Services on Demand
Jornal de Pediatria
On-line version ISSN 1678-4782
GARROS, Daniel. A "good" death in a pediatric ICU: is it possible?. J. Pediatr. (Rio J.) [online]. 2003, vol.79, suppl.2, pp. S243-S254. ISSN 1678-4782. http://dx.doi.org/10.1590/S0021-75572003000800014.
OBJECTIVES: In the modern pediatric intensive care unit (PICU) physicians are often faced with the need to interrupt life-sustaining treatment (LST) and to allow children to die when no further treatment options are available. Consequently, the importance of palliative care has been increasing in this context. The goal of this review is to provide intensivists with guidelines to allow PICU patients to have a more dignified and humane death. SOURCE OF DATA: Medline was searched using relevant key-words, emphasizing the topic of death in the PICU. The principles of palliative care medicine were then applied to this context. SUMMARY OF DATA: To ensure a dignified death for a child receiving palliative care in the PICU some important measures must be taken, such as: let the family participate in the decision-making process in an open and honest manner; allow family members to perform their religious rites and rituals; offer them moments of complete privacy; effectively manage pain and discomfort, especially at the time of removal of LST; and finally, let the family be present when LST is interrupted, if they so desire. CONCLUSION: A child's death following withdrawal of LST in the PICU can be humane and dignified if basic principles of palliative care are followed. This is especially important in an environment that is notorious for the use of complex technology and described by the general public as inhumane.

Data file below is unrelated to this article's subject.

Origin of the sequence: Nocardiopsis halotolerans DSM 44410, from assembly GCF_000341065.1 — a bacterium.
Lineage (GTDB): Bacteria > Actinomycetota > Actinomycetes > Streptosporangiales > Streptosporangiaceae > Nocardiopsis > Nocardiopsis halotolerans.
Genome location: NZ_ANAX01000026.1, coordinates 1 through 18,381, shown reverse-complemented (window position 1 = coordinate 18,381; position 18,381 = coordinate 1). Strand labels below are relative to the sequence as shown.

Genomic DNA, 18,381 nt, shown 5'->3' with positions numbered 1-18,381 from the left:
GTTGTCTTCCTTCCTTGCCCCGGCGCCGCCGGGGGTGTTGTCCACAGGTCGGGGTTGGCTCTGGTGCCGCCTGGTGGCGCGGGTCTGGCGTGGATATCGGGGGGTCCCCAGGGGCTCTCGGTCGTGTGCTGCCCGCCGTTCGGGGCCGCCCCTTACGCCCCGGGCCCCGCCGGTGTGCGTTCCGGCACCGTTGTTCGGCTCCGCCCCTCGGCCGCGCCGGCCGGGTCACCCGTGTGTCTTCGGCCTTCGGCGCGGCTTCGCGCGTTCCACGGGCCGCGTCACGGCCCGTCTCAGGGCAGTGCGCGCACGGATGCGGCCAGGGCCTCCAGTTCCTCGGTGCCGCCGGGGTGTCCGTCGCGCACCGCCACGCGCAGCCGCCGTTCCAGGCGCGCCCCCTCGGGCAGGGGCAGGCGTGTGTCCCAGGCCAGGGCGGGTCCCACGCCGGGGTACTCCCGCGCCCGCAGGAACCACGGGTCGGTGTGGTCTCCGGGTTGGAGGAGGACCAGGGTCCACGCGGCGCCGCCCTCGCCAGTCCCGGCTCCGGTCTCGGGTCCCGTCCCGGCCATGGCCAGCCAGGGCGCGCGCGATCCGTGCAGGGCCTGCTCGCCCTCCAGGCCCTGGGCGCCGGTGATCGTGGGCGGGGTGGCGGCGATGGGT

Keywords : Death; brain death; parents; palliative care; end-of-life care.